In an exciting new revival, Steven Berkoff’s masterpiece East opens in January at the King’s Head Theatre, where it made its London debut in 1975.

Full of wit, lust, and fury, East remains a startlingly original and influential piece of theatre – a triumphant shout of youth and energy. Its language veers from Shakespearean verse to the depths of profanity without missing a beat, teeming with life in all its murk and glory.

We chatted to Director, Jessica Lazar to find out more.

You are directing Steven Berkoff’s East at The King’s Head Theatre, what can you tell us about it?

East catapults us into East London at some unpinnable (and arguably shifting) moment between the 1950s and 1970s, where we’re lured into the tall tales and private fantasies of its five characters: Mike, Les, and Sylv are a generation full of ambition and desire; Mum and Dad are full of something else, glamorizing their pasts, not necessarily truthfully. Everyone is living moment by moment – and we’re swept along with them. Put simply, it’s a brilliant play.

The show premiered here in 1975, how does it feel to be directing the revival in the same venue?

The chance to stage a new East in its original London venue (East transferred to The King’s Head from Edinburgh Fringe in 1975) has always been exciting, but it has become more poignant since it’s likely to be one of the final shows in the space before the theatre moves on to a new location. So, restaging one of the King’s Head Theatre’s early hits now feels like a fitting celebration of two important parts of late twentieth century British theatre.

What do you find most appealing about Steven Berkoff’s writing?

In East, quasi-Shakespearean text fuses with contemporary language – often Cockney influenced – to create voices that are highly stylized and completely natural at the same time. That balance is something that we hope to be able to echo with the physicality of the play. Berkoff has a master’s ear for vocabulary and rhythm so the tightly woven allusions and Shakespearean rhythms that might sound like pastiche if written by someone else feel fresh and vital. Everything is heightened – physically, emotionally, intellectually. The twists and turns of his profane verse plunge into interior worlds that are both captivating and absurd. There’s so much to work with and draw from.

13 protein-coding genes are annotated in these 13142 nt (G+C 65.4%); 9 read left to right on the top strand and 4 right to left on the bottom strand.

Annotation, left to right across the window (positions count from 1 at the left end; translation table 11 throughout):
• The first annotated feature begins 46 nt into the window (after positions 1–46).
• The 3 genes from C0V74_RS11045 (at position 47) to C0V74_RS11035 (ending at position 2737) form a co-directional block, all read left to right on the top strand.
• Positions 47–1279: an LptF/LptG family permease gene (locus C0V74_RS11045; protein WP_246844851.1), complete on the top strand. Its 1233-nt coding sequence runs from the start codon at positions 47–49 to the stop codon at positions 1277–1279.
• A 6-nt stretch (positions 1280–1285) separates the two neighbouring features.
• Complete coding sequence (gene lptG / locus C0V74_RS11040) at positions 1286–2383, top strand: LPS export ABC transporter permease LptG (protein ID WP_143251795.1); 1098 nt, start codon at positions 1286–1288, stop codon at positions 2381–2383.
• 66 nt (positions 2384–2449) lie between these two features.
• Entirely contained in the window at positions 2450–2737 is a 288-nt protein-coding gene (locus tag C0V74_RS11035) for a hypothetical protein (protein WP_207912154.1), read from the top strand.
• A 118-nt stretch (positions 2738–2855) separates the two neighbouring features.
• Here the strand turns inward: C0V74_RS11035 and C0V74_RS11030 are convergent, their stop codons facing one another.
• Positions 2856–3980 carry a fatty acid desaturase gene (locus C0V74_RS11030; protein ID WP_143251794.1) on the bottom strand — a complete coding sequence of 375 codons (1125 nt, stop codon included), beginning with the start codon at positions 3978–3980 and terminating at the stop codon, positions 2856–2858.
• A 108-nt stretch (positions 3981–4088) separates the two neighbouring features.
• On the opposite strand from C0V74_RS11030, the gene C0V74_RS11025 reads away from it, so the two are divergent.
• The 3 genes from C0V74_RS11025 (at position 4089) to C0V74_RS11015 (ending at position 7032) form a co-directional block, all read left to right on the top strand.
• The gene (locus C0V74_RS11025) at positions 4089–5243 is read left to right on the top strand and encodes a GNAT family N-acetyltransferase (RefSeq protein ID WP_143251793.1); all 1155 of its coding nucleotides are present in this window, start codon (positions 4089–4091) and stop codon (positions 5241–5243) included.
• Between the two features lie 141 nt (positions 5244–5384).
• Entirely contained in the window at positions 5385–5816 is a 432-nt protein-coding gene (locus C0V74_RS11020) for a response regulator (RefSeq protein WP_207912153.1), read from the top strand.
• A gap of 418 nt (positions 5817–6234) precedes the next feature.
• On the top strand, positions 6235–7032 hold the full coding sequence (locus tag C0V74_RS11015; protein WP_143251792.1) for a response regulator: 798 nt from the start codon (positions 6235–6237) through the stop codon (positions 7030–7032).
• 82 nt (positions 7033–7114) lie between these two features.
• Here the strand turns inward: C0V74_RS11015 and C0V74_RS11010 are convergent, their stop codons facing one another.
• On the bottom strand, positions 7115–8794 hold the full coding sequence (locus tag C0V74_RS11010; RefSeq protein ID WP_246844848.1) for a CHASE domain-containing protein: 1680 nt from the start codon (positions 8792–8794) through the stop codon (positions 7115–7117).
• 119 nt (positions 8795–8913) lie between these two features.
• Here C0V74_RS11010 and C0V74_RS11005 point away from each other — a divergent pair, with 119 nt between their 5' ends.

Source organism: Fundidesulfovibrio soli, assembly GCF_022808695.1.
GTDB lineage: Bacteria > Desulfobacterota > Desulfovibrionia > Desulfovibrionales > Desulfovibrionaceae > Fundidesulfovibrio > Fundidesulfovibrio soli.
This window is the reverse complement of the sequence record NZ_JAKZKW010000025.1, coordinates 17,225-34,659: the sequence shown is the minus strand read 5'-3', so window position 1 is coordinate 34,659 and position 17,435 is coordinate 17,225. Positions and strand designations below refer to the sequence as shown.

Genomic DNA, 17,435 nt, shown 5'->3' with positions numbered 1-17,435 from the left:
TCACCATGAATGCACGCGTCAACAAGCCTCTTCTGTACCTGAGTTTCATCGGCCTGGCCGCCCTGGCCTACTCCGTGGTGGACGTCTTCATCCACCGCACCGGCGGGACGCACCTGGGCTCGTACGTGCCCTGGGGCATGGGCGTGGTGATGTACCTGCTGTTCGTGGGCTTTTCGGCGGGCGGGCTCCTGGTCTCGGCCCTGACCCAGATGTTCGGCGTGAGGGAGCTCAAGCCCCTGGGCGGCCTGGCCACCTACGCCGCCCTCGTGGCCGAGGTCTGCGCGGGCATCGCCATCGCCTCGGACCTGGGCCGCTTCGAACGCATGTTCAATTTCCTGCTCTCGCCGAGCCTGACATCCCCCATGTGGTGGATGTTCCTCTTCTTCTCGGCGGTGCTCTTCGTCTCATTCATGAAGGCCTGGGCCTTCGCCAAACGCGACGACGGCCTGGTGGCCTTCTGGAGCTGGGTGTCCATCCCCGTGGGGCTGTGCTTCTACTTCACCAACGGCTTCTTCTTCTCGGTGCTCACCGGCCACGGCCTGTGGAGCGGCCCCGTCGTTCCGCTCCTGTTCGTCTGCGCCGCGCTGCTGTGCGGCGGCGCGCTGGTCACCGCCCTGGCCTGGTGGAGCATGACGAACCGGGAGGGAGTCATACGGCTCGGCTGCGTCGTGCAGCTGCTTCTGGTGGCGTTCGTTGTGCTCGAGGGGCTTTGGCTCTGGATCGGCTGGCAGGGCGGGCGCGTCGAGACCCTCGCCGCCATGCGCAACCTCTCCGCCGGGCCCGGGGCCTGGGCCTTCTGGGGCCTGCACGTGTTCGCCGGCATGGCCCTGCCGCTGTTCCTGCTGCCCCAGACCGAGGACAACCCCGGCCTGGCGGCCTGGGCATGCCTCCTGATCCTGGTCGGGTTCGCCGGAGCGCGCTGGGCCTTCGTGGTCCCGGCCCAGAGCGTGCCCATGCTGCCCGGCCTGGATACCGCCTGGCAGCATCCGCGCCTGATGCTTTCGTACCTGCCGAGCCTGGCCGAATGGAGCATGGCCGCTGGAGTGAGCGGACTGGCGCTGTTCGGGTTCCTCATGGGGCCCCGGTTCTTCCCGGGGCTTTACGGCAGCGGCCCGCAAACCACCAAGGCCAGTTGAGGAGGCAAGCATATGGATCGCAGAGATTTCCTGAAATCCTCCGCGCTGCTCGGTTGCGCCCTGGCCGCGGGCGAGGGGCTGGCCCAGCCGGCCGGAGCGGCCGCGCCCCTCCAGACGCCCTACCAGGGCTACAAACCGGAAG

What have you found most challenging about directing this production of East?

For me, as the director, there have been two main challenges.

Negotiating between tradition and originality has been a key question throughout our process. We need to find the new revolt within our East to meet its dramatic potential. East generated a whole style of British theatre paying homage to it and to Berkoff. Bluntly: how do we stage something that was anarchic and radical, when it now defines a style, while successfully capturing that original spirit of revolution?

The other big challenge has been finding the balance between the visual and aural (in the text and the music), when both are so commanding. When there’s the potential for so much to be going on at once, simplicity becomes incredibly important – but also easy to forget.

How have the cast reacted to the subject matter?

Boadicea, Debra, Jack, James, and Russell are a highly engaged, intelligent, and physically creative cast. They’re very willing to play and explore, to challenge themselves and each other. When I asked them about it directly, Jack explained: ‘East is poignant, it’s robust, it’s visceral. Its boldness is incredibly freeing – it demands an unapologetic commitment to every moment.’

Last year you won the Carol Tambor Best of Edinburgh Award, what did that mean to you as a director?

It was an intense and unexpected experience. An immense privilege, and very encouraging. To share any connection with theatre makers like 1927, or Yaël Farber, or Ella Hickson, or David Grieg, or Key Change (and then this year, Kneehigh) feels, frankly, completely ridiculous.

The award, which transfers one show per year from the Edinburgh Fringe to Off Broadway, gave us the chance to develop the play further, something I’d never had the chance to do before. Returning to a rehearsal room with a company that has already established their complicity was immensely rewarding.

We were joined by a new cast member, which was also helpful as it forced us to explain and rework things which might otherwise have become stale. And then, during our month’s run of LIFE ACCORDING TO SAKI at Fourth Street Theatre, New York Theatre Workshop were incredibly welcoming and supportive, helping us learn about the New York theatre industry which is at once so familiar and very different.

Carol Tambor and Kent Lawson, the duo behind the award, were enthusiastic and encouraging every step of the way, and have continued to be so. As a director, it meant a lot to have such a strong support network and to be granted the opportunity to take our show further – in both senses of the word.

East is at The King’s Head Theatre 10th January – 3rd February 2018


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